By ROY WOOD
If all goes according to plan, regular weekday Osoyoos-to-Kelowna bus service will replace the current Monday-only schedule by September 2019.
But the one thing that sticks in the craw of some council members is that Osoyoos will pay nearly twice as much for the service expansion as Oliver, a town of similar size just 19 kilometres to the north.
The transit expansion is being developed between the regional District of Okanagan Similkameen (RDOS) and BC Transit.
At a town council meeting early this week, Councillor CJ Rhodes questioned the method of coming up with the cost distribution. “Can we protest the formula?” he asked in voting in favour of the plan.
The total annual cost of the expansion for the RDOS) is estimated at about $157,000. It would be collected from Penticton, Summerland, Keremeos, Oliver, Osoyoos, Princeton and electoral areas A, B, C and D. Penticton would pay the largest share, with Summerland paying the second most.
In the middle of the pack are Osoyoos at $13,080 and Oliver at $7,419. The reason for the disparity comes down to the relatively larger size of Osoyoos’s economy, as reflected by the total assessed value of property and improvements in the two towns.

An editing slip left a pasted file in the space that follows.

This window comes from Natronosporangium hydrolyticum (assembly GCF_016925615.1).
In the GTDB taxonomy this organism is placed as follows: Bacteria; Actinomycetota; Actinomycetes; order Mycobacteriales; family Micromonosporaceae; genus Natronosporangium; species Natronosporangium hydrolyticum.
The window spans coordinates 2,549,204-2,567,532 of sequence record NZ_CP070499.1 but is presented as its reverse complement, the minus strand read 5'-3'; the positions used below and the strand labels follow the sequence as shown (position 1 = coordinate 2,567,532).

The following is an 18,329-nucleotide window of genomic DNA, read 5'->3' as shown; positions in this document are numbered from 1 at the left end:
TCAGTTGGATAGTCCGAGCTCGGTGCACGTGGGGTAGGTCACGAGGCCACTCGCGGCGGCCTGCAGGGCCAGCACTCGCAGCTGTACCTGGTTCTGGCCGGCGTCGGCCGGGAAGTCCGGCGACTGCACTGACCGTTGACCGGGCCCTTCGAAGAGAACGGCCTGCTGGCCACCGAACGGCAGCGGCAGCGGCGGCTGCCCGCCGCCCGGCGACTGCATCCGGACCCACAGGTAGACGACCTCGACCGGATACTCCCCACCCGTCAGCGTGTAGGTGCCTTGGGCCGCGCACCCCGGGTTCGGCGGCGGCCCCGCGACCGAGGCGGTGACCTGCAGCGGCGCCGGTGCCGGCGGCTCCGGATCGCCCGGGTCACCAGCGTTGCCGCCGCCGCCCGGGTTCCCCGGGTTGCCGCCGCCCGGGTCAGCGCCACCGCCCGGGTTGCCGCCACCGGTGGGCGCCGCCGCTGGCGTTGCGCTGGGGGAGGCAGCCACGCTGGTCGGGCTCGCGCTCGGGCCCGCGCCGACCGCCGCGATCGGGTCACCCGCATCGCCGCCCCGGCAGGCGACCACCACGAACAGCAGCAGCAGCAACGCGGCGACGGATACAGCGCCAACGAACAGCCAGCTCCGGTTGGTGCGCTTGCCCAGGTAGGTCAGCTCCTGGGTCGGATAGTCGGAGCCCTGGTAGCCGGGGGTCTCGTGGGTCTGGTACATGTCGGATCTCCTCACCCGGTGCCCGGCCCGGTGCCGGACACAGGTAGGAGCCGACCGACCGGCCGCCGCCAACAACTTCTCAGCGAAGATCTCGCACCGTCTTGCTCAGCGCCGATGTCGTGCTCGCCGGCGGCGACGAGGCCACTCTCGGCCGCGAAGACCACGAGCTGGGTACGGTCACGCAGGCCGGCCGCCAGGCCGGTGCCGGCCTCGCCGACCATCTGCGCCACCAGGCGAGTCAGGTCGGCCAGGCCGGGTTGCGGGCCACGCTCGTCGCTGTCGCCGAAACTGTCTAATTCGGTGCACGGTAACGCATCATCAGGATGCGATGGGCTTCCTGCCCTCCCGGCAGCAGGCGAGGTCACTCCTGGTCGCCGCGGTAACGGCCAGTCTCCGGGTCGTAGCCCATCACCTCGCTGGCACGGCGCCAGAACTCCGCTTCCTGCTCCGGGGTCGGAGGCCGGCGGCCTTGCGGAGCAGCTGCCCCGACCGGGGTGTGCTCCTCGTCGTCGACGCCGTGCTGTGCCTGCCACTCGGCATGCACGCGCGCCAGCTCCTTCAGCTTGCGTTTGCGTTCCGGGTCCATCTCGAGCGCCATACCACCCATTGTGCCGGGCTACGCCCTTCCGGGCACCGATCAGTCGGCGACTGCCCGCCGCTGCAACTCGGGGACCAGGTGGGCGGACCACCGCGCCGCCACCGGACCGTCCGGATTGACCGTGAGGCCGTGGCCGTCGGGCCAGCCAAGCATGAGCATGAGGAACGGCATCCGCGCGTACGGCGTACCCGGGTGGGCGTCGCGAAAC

In an interview Friday, RDOS accountant John Cote told ODN that the formula the district uses to assess member municipalities for various programs and services is based on assessments.
He described a process in which the total value of land and improvements in all nine property classes – residential, industrial, farming, etc. – are plugged into a formula and a value per jurisdiction comes out the end.
The total “converted assessed value” for Osoyoos comes out to $1.56 billion, while the total for Oliver is $$861 million.
As a result, Osoyoos will pay 8.35 per cent of the cost of the transit expansion and Oliver’s share will be just 4.73 per cent.
Councillor Mike Campol suggested a population-based cost sharing would be more appropriate.
He added that there may be a further inequity in the funding that sees wealthier jurisdictions pay more. “Wouldn’t poorer areas use the buses more?” he asked rhetorically.
Rhodes, who was at an RDOS meeting where the transit plan was discussed, pointed out that the expansion represents a large investment for BC Transit. He warned that if Osoyoos residents don’t make use of the service it will turn out to be “a waste of money.”